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A new class of 2-D perovskite materials with edges that are conductive like metals and cores that are insulating was found by researchers who said these unique properties have applications in solar cells and nanoelectronics.
"This observation of the metal-like conductive states at the layer edges of these 2-D perovskite materials provides a new way to improve the performance of next-generation optoelectronics and develop innovative nanoelectronics," said Kai Wang, assistant research professor in materials science and engineering at Penn State and lead author on the study.
Wang - Team - Penn - State - Researchers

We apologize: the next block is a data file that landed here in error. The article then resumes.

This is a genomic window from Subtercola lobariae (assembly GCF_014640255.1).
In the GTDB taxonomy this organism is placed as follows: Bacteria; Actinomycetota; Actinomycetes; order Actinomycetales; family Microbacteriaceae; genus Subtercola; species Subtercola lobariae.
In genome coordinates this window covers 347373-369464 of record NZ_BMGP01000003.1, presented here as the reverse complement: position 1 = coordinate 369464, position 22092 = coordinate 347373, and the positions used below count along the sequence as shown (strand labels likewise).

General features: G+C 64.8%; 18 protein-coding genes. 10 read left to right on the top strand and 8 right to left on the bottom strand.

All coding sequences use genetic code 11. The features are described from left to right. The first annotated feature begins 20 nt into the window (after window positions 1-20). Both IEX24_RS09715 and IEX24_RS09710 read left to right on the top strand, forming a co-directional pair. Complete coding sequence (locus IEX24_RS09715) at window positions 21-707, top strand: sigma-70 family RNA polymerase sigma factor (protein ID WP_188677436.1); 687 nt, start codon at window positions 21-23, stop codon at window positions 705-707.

Wang and a team of Penn State researchers made the discovery while synthesizing lead halide perovskite materials for use in next generation solar cells. Perovskites, materials with a crystal structure good at absorbing visible light, are an area of focus in developing both rigid and flexible solar cells that can compete commercially with traditional cells made with silicon. These 2-D perovskite materials are cheaper to create than silicon and have the potential to be equally efficient at absorbing sunlight.
The findings, reported in Science Advances, provide new insights into the charge and energy flow in perovskite materials, important for the continued advancement of the technology, the scientists said.
Beauty - Work - Material - Properties - Edges
"I think the beauty of this work is that we found a material that has completely different properties along the edges compared to the core," said Shashank Priya, professor of materials science and engineering and associate vice president for research at Penn State. "It's very unusual that the current can flow around the edges and...
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